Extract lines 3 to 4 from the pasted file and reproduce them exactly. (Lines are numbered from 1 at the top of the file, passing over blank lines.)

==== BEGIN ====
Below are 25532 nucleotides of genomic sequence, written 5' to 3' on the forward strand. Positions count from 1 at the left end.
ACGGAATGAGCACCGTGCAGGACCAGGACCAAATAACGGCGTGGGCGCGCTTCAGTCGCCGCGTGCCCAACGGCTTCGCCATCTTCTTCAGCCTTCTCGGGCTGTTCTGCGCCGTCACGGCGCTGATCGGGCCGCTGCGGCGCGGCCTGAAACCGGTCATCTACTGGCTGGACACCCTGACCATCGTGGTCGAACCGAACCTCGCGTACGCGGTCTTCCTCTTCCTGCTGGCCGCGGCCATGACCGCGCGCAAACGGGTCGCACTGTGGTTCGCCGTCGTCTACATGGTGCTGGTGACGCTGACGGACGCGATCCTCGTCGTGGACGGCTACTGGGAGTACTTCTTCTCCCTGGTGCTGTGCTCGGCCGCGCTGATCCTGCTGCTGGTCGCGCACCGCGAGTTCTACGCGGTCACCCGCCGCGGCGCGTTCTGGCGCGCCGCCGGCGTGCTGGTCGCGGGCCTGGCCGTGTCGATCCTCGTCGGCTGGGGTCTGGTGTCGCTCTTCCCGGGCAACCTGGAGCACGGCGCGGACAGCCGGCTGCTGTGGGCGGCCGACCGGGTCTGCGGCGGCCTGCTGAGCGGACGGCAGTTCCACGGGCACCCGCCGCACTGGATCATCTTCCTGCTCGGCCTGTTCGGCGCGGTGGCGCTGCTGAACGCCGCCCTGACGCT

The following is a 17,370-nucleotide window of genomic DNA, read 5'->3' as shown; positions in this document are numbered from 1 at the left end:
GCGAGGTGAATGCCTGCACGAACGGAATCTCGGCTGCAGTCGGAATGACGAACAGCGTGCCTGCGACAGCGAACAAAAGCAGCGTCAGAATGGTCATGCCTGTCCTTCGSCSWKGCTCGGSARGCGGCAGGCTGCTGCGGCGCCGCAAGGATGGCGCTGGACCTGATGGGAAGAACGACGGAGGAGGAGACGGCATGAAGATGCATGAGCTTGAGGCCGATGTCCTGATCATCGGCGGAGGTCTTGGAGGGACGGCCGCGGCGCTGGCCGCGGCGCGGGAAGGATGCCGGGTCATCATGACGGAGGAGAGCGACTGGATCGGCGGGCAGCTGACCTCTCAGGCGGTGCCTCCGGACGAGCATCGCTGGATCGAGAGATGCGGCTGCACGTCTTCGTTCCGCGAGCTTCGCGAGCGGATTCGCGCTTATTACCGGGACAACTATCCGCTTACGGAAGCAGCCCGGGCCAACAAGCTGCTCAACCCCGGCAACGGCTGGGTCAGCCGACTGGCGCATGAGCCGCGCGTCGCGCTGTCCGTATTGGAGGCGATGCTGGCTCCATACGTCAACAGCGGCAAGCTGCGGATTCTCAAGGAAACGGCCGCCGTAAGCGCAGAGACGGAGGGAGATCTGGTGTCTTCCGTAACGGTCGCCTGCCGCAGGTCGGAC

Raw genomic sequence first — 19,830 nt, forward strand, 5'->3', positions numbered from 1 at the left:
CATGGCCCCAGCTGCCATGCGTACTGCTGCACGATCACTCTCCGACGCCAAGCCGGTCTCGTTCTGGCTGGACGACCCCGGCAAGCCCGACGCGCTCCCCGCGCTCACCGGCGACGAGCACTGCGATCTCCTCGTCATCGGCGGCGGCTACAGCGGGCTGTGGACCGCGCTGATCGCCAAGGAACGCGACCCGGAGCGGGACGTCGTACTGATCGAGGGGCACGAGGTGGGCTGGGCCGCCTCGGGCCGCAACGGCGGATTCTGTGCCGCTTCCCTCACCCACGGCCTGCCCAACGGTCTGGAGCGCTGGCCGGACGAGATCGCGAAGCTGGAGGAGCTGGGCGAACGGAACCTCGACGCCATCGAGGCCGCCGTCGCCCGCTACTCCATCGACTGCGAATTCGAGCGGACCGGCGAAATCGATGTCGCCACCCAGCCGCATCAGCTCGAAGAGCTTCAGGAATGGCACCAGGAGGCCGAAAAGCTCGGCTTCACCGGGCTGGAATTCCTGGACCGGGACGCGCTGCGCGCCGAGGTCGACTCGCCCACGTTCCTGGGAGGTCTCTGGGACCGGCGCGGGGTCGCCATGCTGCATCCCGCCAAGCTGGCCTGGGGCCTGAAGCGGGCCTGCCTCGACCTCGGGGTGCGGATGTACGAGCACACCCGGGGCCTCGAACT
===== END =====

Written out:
The following is a 17,370-nucleotide window of genomic DNA, read 5'->3' as shown; positions in this document are numbered from 1 at the left end:
GCGAGGTGAATGCCTGCACGAACGGAATCTCGGCTGCAGTCGGAATGACGAACAGCGTGCCTGCGACAGCGAACAAAAGCAGCGTCAGAATGGTCATGCCTGTCCTTCGSCSWKGCTCGGSARGCGGCAGGCTGCTGCGGCGCCGCAAGGATGGCGCTGGACCTGATGGGAAGAACGACGGAGGAGGAGACGGCATGAAGATGCATGAGCTTGAGGCCGATGTCCTGATCATCGGCGGAGGTCTTGGAGGGACGGCCGCGGCGCTGGCCGCGGCGCGGGAAGGATGCCGGGTCATCATGACGGAGGAGAGCGACTGGATCGGCGGGCAGCTGACCTCTCAGGCGGTGCCTCCGGACGAGCATCGCTGGATCGAGAGATGCGGCTGCACGTCTTCGTTCCGCGAGCTTCGCGAGCGGATTCGCGCTTATTACCGGGACAACTATCCGCTTACGGAAGCAGCCCGGGCCAACAAGCTGCTCAACCCCGGCAACGGCTGGGTCAGCCGACTGGCGCATGAGCCGCGCGTCGCGCTGTCCGTATTGGAGGCGATGCTGGCTCCATACGTCAACAGCGGCAAGCTGCGGATTCTCAAGGAAACGGCCGCCGTAAGCGCAGAGACGGAGGGAGATCTGGTGTCTTCCGTAACGGTCGCCTGCCGCAGGTCGGAC